Transmitted Energy as a Basic System Resource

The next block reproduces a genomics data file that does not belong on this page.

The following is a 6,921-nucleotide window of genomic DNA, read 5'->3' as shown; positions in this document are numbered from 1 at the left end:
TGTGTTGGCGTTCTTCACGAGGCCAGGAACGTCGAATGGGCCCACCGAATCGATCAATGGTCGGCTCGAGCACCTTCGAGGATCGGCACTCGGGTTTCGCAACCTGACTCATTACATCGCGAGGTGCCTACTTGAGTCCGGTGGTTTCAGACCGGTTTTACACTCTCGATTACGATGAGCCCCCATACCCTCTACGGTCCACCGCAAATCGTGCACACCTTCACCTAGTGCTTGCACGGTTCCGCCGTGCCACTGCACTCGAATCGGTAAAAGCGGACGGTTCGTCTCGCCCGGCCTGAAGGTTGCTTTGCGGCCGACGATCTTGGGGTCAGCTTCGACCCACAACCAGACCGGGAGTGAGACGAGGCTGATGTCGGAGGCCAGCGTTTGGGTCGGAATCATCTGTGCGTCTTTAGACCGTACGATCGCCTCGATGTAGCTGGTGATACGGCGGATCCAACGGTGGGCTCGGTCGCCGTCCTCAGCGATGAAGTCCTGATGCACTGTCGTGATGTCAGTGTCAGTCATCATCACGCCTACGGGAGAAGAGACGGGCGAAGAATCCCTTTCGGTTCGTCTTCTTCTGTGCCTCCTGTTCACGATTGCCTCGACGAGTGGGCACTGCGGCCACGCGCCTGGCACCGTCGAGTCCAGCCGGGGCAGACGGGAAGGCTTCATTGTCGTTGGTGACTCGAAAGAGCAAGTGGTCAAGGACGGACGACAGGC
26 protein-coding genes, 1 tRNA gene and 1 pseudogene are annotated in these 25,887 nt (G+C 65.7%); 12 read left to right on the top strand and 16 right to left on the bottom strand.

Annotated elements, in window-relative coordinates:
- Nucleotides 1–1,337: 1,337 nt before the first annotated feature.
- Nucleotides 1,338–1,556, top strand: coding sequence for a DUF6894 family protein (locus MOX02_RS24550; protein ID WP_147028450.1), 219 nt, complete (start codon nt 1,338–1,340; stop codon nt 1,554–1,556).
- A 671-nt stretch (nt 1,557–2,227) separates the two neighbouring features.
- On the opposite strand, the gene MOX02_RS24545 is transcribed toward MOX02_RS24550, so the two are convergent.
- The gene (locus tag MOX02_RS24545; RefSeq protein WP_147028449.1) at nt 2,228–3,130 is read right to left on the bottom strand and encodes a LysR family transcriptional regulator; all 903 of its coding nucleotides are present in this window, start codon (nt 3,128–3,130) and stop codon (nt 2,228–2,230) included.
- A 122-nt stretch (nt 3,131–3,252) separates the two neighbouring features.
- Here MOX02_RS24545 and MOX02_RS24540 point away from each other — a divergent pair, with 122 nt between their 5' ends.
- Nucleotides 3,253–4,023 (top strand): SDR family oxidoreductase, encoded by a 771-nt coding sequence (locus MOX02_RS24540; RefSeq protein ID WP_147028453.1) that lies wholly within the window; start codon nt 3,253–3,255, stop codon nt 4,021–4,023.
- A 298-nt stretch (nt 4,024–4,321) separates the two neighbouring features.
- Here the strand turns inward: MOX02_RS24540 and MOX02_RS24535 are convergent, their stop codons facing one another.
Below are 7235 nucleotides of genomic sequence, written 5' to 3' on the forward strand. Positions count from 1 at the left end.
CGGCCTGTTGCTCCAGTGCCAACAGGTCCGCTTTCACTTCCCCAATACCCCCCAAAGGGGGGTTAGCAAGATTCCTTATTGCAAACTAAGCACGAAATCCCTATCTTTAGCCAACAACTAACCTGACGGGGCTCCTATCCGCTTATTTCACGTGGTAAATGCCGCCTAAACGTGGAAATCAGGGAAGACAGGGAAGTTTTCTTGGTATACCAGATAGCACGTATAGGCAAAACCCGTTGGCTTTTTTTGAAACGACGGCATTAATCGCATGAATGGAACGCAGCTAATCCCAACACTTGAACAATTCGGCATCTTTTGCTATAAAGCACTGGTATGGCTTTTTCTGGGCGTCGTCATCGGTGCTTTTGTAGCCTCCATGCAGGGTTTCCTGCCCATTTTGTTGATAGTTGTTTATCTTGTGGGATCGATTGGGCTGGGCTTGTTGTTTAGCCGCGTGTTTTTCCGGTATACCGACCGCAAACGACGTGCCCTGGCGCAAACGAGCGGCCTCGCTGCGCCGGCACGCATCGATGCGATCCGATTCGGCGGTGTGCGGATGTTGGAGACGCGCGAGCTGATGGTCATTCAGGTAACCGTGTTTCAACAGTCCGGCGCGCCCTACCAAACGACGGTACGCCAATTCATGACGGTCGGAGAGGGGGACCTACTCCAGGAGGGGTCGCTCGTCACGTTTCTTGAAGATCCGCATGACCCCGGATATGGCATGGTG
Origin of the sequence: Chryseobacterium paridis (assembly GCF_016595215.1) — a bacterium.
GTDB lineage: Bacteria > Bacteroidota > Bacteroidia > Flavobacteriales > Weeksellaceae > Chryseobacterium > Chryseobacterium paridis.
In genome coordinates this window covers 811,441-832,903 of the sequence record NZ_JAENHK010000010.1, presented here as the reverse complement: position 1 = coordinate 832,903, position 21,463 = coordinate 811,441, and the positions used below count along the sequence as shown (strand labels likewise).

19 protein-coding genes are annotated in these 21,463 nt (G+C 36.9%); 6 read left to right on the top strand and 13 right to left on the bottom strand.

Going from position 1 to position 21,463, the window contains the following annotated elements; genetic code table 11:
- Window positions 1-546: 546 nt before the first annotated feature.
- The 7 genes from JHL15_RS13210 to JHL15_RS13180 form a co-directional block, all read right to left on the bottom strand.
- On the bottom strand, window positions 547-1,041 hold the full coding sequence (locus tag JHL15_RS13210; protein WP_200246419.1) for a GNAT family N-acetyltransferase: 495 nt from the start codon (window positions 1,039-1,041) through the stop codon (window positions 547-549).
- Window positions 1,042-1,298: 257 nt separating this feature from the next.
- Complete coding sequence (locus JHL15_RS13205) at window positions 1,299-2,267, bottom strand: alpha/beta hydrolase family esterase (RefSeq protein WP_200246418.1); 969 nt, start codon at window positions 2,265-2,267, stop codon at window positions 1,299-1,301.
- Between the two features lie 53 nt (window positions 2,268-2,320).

Energy is a basic resource in digital transmission links. Physically, radio channels correspond to passive circuits and most of the transmitted energy is lost in the channel. Two alternative approaches are used for performance measurements in terms of energy. Either the average transmitted or received energy per bit is used, both usually normalized by the receiver noise spectral density. This leads to the average transmitted or received signal-to-noise ratio (SNR) per bit, respectively. However, the transmitted energy is the basic system resource. The average energy gain of a channel depends on the transmitted signal. For convenience, the transmitted SNR referred to the receiver is defined to be the product of the transmitted SNR and the representative energy gain, which is defined as the average energy gain of a signal that is uniformly distributed in all dimensions: time, frequency and space. An explicit relationship between the transmitted and received SNR’s using the covariance concept is derived. Limitations of the use of different SNR definitions are summarized.